However the New Zealand Syrah tasting in the same issue, had a few of us raising our eyebrows at the result because the lauded Trinity Hill Homage 2006, the Champion Syrah and Overall Champion at the 2007 Air New Zealand Wine Awards and my own personal 'Syrah of the Year' last year, was only rated as Number 3. Church Road Reserve Syrah 2006 and the Villa Maria Cellar Selection Syrah 2006, were Number 1 and 2, respectively. Now this was a turn up for the books. And where was the Villa Maria Reserve Syrah 2006 - though of course it may not have been entered.
So it was with some anticipation that I attended the Cuisine Wine tasting held at First Glass last Wednesday because, although I had tasted the wines before, I would at last be able to taste them together. I was particularly interested in No. 1 and No. 3, the Church Road Reserve and the Homage - and to my delight, that were served one after the other, but which was which? I had my notes from previous tasting with me and used those for guidance along with the Cuisine notes for guidance.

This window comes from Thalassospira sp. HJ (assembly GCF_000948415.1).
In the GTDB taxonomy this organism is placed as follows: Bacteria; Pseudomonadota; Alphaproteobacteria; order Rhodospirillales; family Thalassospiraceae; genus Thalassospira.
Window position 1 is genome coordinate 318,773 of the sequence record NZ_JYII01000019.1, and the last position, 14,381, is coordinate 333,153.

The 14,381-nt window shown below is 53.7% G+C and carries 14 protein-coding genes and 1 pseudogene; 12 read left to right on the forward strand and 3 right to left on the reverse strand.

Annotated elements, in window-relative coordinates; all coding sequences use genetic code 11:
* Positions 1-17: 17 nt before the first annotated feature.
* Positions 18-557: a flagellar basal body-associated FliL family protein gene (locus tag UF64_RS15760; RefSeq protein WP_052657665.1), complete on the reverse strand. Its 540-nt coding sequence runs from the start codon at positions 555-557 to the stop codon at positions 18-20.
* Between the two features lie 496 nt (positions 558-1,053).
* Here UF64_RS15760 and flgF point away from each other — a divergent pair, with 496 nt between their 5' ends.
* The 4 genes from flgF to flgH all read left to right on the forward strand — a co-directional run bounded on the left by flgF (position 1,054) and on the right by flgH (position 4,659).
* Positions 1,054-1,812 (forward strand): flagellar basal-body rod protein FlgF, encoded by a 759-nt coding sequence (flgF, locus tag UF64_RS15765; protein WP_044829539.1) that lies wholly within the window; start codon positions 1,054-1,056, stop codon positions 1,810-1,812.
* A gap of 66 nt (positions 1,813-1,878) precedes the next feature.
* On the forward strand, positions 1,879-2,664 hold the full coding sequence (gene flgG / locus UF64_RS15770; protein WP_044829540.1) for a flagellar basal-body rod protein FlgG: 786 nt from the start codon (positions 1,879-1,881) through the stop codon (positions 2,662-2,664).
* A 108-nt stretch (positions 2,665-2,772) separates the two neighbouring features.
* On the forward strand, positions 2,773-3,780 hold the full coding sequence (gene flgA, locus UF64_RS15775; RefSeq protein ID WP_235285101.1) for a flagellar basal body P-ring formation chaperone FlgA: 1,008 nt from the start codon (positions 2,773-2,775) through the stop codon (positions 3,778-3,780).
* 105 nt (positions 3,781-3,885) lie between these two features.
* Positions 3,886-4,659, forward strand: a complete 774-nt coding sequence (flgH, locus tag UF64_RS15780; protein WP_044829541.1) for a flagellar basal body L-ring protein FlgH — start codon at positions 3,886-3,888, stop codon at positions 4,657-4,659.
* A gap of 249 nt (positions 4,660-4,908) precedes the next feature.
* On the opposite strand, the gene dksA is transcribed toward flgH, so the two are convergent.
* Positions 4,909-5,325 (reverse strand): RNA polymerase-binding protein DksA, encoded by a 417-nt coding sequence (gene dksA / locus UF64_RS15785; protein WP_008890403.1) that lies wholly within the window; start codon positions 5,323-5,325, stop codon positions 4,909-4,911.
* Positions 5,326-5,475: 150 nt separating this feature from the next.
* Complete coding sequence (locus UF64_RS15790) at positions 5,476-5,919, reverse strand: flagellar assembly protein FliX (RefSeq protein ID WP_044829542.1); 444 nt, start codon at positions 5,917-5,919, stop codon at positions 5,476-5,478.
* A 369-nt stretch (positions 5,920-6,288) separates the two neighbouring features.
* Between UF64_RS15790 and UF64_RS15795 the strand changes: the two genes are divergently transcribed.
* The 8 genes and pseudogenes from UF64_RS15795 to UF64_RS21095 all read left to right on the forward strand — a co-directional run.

The first of the two had such a deeply complex and fragrant floral aroma and a spicy, peppery flavour although quite lifted and Rhone-like, I plumped for the Church Road, after all Cuisine Magazine panel was smitten with "its Hermitage-like qualities". The panel had described the Homage as "The Big Kahuna, every way you look at it ... a rich, silky textured treat", a description that really fitted the second wine, which was deeper and denser, big and juicy, rich and chocolatey, hot and spicy with gorgeous aromatics, delicate in it florals but more complexly peppery - as I remembered Homage.